The Internal Market Bill: Why negative integration is causing such negative feelings


The UK’s Internal Market Bill, published in early September, has caused a stir right across the UK and in Brussels too. Beyond the critical question of what the Bill means for the Protocol on Ireland/Northern Ireland, the Bill also has implications for devolved competences, including over the environment. In an earlier series of posts, we investigated what the original White Paper may imply for these important matters.  With the text of the Bill having now been published we can dig further. This post builds on a discussion at a recent Institute for Government roundtable, which you can watch here.

These two issues, devolved competences and the environment, go to the heart of the Internal Market quandary: in what conditions (and to further what policy objectives) should divergence be accepted? The answer to this question will not be the same in different Internal Markets – different markets balance objectives differently, and this also changes over time. Learning from the EU’s own Internal Market (and the large scholarship on it), we can identify two different strategies: what Fritz Scharpf termed ‘positive and negative integration’. Positive integration aims to replace diverging national rules by a single harmonised rule. Negative integration occurs when harmonisation is not politically acceptable – and operates via the mutual recognition of diverging national rules.  It removes barrier to trade without the benefit of prior harmonisation – and usually comes with caveats.

The UK Internal Market proposal stands out as relying almost exclusively on negative integration. By doing so, as Prof Michael Dougan argues, ‘it magnify[ies] England’s inherent advantages yet further and risk rendering the exercise of many devolved powers redundant in practice’. One area in which these devolved powers risk becoming redundant is the environment. To understand better how lopsided the UK Bill is, we need first to appreciate how the EU Internal Market accommodates (environmental) divergence.

Balancing positive and negative integration in the EU’s internal market

In the EU’s Internal Market states are protected from downward environmental divergence by their peers. Before harmonisation (i.e. when negative integration is pursued), states can curtail mutual recognition obligations if non-domestic products undercut key standards that are objectively justified. Once harmonisation is achieved downward divergence is prohibited. Conversely, the scope for upward divergence differs widely.

When it comes to the environment in the EU internal market, positive integration is further divided into two categories: one directly impacting the internal market (such as product standards); another that has a less constraining effect on the internal market (process standards, nature protection…). These two categories of EU environmental law are agreed under two different legal bases (that is, different articles of the EU Treaties). And with these two legal bases come varying possibilities to diverge upward.

Environmental policies on water, air or nature are considered as having little impact on the internal market – they are agreed under the Environment Title of the EU Treaty (article 192 TFEU), and EU rules adopted create a minimum baseline Member States can go beyond (as long as upward divergence is proportionate to meet objective policy aims).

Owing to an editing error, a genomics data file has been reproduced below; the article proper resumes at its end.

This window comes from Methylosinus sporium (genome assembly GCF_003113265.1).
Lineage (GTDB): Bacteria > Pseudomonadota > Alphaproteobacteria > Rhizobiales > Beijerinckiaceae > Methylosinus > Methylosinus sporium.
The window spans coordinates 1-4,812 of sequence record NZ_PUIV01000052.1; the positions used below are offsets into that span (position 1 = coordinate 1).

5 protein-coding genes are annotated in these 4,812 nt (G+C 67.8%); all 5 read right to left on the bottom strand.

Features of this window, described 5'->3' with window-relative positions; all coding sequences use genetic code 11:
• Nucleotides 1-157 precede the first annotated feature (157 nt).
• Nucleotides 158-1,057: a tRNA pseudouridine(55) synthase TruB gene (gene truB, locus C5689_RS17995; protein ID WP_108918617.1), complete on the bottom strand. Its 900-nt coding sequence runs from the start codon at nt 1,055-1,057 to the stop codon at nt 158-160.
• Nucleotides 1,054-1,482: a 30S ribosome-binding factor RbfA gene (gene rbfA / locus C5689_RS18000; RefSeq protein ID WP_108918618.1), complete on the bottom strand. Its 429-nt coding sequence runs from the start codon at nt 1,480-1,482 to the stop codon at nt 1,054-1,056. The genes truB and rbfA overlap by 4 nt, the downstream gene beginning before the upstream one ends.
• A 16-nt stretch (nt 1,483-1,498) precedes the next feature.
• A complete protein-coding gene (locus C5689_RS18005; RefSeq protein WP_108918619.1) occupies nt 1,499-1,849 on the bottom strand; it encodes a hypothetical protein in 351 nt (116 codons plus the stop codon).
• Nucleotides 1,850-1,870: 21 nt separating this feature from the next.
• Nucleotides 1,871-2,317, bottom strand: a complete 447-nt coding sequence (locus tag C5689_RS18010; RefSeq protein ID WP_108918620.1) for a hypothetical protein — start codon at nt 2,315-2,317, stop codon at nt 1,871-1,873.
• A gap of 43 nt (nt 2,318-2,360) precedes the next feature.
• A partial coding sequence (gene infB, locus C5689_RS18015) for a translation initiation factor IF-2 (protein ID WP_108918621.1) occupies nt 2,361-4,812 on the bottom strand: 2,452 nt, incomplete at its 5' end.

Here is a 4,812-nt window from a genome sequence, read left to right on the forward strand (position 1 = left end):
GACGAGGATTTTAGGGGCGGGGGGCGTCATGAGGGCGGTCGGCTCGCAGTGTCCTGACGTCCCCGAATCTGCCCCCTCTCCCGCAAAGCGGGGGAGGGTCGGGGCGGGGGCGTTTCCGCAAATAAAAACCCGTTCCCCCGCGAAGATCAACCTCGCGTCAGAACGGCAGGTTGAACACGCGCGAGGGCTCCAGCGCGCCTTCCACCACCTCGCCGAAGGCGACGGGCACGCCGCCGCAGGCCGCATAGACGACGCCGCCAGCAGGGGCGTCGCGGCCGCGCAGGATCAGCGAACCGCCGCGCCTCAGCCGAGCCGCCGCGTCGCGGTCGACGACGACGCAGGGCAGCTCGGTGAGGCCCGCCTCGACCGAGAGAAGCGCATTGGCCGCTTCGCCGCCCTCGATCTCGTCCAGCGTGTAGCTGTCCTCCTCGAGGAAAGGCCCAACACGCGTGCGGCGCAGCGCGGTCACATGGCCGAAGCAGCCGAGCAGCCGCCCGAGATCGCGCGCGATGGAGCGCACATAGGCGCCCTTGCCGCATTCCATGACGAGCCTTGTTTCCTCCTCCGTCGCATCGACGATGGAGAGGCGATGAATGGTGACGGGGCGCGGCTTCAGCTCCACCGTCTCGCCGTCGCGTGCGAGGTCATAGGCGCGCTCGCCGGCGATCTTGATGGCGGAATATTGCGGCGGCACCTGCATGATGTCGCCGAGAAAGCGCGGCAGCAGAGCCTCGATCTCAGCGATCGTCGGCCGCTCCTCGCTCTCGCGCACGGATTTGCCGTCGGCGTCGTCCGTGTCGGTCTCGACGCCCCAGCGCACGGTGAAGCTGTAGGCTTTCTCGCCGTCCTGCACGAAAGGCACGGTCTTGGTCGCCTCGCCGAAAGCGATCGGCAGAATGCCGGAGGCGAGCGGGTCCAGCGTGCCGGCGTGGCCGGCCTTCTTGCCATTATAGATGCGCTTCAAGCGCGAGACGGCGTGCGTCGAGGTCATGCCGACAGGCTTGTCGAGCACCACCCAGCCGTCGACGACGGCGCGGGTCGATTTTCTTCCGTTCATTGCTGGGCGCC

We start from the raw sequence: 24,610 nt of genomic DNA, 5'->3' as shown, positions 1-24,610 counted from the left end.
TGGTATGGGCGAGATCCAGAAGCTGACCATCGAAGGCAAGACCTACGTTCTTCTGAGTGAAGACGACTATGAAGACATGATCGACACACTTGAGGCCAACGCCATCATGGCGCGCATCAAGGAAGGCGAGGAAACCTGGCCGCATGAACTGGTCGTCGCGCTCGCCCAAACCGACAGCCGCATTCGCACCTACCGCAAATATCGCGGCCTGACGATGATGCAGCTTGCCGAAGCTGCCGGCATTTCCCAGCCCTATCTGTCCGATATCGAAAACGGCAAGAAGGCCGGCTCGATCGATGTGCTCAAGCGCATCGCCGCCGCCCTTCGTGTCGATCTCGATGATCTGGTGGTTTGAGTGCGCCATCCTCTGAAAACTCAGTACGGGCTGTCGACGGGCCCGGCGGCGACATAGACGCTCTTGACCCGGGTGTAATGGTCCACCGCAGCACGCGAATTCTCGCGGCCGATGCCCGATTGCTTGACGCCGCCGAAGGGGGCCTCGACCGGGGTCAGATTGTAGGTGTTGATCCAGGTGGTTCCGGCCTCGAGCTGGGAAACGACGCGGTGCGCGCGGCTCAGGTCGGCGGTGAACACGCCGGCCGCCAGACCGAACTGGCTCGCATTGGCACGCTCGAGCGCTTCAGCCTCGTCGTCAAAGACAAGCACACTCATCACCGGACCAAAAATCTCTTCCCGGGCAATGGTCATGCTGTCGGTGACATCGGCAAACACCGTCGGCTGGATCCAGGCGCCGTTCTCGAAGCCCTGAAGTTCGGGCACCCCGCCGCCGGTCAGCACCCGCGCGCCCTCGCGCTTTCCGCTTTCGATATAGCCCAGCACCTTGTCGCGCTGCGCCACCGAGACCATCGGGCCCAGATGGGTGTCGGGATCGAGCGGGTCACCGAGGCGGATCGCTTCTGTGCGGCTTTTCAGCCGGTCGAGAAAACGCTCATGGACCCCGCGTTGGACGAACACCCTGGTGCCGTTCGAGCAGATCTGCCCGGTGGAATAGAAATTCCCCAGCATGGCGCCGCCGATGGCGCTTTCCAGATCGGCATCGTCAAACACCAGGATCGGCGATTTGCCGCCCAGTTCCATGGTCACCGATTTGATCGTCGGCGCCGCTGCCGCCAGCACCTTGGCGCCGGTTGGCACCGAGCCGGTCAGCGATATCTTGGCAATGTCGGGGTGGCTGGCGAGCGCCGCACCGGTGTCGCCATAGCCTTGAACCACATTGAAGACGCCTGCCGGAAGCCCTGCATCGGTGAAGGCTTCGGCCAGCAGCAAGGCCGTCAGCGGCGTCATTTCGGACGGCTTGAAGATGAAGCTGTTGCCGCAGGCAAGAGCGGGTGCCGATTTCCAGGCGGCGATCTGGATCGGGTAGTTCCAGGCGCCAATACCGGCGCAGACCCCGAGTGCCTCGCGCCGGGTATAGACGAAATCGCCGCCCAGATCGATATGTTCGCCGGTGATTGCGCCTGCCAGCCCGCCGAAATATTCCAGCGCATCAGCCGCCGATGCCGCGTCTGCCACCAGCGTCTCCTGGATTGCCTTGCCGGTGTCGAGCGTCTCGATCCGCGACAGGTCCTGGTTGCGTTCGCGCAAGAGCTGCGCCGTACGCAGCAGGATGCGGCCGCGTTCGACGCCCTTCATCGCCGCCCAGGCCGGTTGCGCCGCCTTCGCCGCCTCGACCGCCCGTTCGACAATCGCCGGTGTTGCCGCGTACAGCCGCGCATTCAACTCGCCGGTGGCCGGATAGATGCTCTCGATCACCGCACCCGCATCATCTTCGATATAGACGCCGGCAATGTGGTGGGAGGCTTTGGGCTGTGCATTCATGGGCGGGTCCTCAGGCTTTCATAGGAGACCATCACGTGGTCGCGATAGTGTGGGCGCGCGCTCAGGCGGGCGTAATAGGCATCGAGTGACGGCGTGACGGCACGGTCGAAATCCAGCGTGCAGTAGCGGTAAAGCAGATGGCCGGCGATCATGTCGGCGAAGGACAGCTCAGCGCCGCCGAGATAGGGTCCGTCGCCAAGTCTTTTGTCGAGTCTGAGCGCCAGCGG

Conversely, environmental policies on packaging waste, chemicals or GMOs are agreed under the Approximation of Law Title of the EU Treaty (article 114 TFEU). there, Member States’ potential to diverge from harmonised policies is much more limited (higher national standards, new science-based issues specific to a country….).

Which legal basis is used for EU environmental policy can be deeply contested and is not always clear cut: thus, the 2015 directive on reducing the use of plastic bags was agreed under article 114, while the 2019 directive on reducing single use plastics was agreed under article 192.

As for negative integration, mutual recognition is not absolute in the EU internal market. Exemptions to this principle can be found in the Lisbon Treaty (article 36 TFEU) – which includes a narrow environmental purpose (‘the protection of health and life of humans, animals or plants’) and in European Court of Justice case law which has reiterated that protecting the environment is a mandatory requirement in the EU treaties, and that, in the absence of harmonisation, environmental exemptions to mutual recognition can be acceptable (as long as they are proportionate, etc.).

Negative integration only in the UK Internal Market?

By contrast, the UK Government’s internal market Bill pursues a different approach to the EU’s Internal Market. The onus of the Bill is not on fostering positive integration – which, in the UK’s preparation for Brexit, has been pursued under the Common Frameworks mechanisms. Crucially, Common Frameworks are not mentioned in the Bill. Instead, the focus is on negative integration, based on mutual recognition and non-discrimination. The Wales Centre for Governance has put together a very helpful graph to understand how exemptions to the principles would work (see below).